(Note, also, that I’ve been doing this for six years and those are the only four categories of stuff I’ve ever been able to identify. Everything easily fits into one of those four. If you come up with a fifth, email me and we can discuss why it’s not one of the four.)
2. Where Does It Go?
Now that we know what each particular thing is, we need to put it in the right place. Things get much easier now:
- Trash = Throw it away (or delete it if it’s electronic)
- Archive = File it away in your long term storage system (file cabinets, hard drives, etc.)
- Reference = Put it away near your work area such that it’s easily accessed
- Work = We can’t move on with Work until we determine what Type of Work it is:
- Action Item: These are things you need to do or you need to have someone else do (delegate); the ball’s in your court.
- Awaiting Response: These are things you are waiting for someone else to get back to you on; the ball’s in their court.
- Pending: These are things that aren’t ripe yet, things that need another event to occur or a date to pass before they become “ready” for you to do or someone else to do; the ball’s in no one’s court … yet.
- Reading: This is professional reading, things you read to stay abreast in your field; ball’s in your court.
3. Who Will Do It?
We have neatly and quickly dispensed with three of the four Categories of stuff in our lives leaving only the Work items left open. This next question – Who Will Do It? – is really a sub-question of Work and provides the most clarity with respect to anything you’re going to delegate to others.
If you are dealing with an Action Item, it’s often effective to ask if it’s something You should do of if it’s something you can Delegate to another. Of course, once delegated, the Action Item becomes an Awaiting Response, right? See how this works? Thus, this mini-question serves a focused, but highly useful, purpose in getting things into the right funnel for completion.
4. When Does It Next Need Attention?
Notice that I have totally side-stepped the deadline question. The reason is that I believe “When is it due?” is a trap for the unwary. There are two reasons for this. First, most Work gets handled out with due dates like “ASAP” or “Urgent” or “Immediately.” The first two are unclear – my ASAP may be different than your ASAP and “Urgent” is also relative. Immediately rarely means immediately, except possibly in an emergency room. These types of deadlines are further symptoms of the problems we experience with our always-on world.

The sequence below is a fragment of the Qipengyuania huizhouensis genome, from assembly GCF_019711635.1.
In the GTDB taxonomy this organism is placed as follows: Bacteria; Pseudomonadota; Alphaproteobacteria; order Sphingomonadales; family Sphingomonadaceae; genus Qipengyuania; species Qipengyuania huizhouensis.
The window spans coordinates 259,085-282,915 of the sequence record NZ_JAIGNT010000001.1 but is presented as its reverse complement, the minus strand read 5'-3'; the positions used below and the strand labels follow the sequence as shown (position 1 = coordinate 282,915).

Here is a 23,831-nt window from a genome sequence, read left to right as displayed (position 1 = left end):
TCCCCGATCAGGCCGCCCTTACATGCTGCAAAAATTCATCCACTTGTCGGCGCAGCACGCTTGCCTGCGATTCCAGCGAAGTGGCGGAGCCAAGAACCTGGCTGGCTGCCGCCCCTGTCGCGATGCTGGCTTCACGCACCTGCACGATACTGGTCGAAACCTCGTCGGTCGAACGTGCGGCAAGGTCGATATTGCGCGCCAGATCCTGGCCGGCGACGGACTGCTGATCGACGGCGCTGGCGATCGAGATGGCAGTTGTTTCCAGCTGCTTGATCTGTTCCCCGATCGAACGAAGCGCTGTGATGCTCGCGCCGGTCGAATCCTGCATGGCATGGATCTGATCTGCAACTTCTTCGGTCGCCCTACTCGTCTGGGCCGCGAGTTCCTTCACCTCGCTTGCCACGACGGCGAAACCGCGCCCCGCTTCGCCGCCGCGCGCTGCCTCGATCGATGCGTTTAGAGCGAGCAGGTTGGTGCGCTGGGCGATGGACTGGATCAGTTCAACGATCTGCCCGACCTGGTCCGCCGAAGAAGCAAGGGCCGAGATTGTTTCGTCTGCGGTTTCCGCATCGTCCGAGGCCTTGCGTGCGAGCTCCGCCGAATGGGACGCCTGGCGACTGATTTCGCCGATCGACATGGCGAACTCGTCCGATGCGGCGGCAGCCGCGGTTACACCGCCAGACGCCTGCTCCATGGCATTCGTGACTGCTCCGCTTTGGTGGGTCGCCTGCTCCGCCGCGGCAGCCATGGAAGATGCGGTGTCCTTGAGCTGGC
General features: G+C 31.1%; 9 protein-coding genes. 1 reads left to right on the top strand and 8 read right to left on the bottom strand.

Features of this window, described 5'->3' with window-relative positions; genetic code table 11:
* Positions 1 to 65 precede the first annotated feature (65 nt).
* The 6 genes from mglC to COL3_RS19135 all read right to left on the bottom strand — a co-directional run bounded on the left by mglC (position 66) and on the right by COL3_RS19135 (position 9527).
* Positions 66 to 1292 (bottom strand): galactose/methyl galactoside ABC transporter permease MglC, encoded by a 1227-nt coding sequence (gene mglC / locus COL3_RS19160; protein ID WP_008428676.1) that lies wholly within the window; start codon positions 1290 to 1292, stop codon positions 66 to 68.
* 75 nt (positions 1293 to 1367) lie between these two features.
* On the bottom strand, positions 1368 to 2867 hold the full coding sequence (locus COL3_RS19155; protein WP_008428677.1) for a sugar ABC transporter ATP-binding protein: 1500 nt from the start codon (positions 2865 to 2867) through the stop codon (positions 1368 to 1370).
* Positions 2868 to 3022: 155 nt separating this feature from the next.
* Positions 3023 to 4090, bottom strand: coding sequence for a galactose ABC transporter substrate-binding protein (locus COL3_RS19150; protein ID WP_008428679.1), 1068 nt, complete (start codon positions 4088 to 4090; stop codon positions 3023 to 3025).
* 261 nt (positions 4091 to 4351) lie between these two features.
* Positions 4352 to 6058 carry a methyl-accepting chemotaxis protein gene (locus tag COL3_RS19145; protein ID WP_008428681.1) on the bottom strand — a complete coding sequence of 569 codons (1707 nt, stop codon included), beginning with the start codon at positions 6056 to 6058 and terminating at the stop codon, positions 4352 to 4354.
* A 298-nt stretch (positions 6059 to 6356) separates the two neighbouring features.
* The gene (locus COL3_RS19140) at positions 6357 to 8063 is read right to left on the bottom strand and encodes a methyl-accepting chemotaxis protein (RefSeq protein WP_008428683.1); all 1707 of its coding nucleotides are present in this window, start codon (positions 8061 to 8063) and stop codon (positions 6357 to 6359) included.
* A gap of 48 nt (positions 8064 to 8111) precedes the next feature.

Off the diatribe and back to the point, the actual deadline is less meaningful in our analysis than the question of when do we need to think about it again to make sure it gets done “in time.” A project that will take two days to complete is best thought of several days out from that beginning date to maximize our flexibility in triaging all the rest of the inputs that constantly come at us, while also bringing the project in on time. Using some form of flexible reminder or tickler system is the best way to manage these deadlines so that you can adjust each day’s puzzle pieces in such a way as to move through your stuff in the most efficient and effective way. This gets you back to the producing efforts quickly and with a sense of command and control over the work.
That’s right Virginia, I Didn’t Give It All Away
The framework laid out above is the fundamental workflow model I developed to help my clients quickly move through the near-overwhelming inputs that come at them every day. It’s a short process to move through several times a day or hour and leaves you feeling in command over your workflow.
Of course, I haven’t given the whole baby away, but there’s more than enough there for you to face each day with the tools you need to stay in front of the curve and feel more successful in your career.
4 thoughts on “Productivity Rx – Ask These Four Questions to Make Your Work Easier”
Great article. Very informative and practical. I will be putting some of this to use. Peace, Sheila.